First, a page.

Last reviewed 07/2021
Lymphogranuloma venerum is a tropical sexually transmitted disease caused by Chlamydia trachomatis (L1,L2,L3).
It is endemic in Africa, India, SE Asia, South America and the Caribbean, with men affected more commonly than women, principally between the age 20 to 30 years.
There are three stages to the disease:
- an asymptomatic ulcer which resolves rapidly
- an inguinal syndrome, between 1 week and 6 months later, with adenopathy (lymph nodes are painful) and bubo development. There is often systemic illness and malaise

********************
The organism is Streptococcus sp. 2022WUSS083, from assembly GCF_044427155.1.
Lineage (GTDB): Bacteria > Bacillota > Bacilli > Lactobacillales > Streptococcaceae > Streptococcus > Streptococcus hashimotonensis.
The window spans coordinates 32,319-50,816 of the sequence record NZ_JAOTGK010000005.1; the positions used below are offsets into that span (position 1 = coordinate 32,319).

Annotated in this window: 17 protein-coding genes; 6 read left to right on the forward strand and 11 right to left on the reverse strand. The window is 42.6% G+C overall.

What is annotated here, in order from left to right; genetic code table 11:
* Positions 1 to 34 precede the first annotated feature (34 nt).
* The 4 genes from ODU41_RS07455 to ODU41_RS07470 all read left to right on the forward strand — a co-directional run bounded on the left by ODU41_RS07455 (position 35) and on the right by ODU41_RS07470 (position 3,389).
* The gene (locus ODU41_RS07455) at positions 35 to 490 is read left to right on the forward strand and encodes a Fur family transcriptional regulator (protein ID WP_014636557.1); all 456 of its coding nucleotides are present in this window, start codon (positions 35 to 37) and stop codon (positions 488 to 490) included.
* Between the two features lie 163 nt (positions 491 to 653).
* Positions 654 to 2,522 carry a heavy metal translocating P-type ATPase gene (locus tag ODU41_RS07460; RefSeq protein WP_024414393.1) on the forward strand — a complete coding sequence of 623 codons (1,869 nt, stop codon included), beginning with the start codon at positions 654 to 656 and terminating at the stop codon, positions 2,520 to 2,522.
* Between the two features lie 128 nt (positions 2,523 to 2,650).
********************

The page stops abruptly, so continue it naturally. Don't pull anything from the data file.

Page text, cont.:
- regional abscess or fistula, resulting in regional strictures, e.g. rectal strictures
Diagnosis is by serology and intradermal skin test with LGV antigen - Frei's test.
The condition spontaneously remits, but can be treated with tetracyclines or erythromycin. Patients with LGV may also harbour other sexually transmitted disease including syphilis.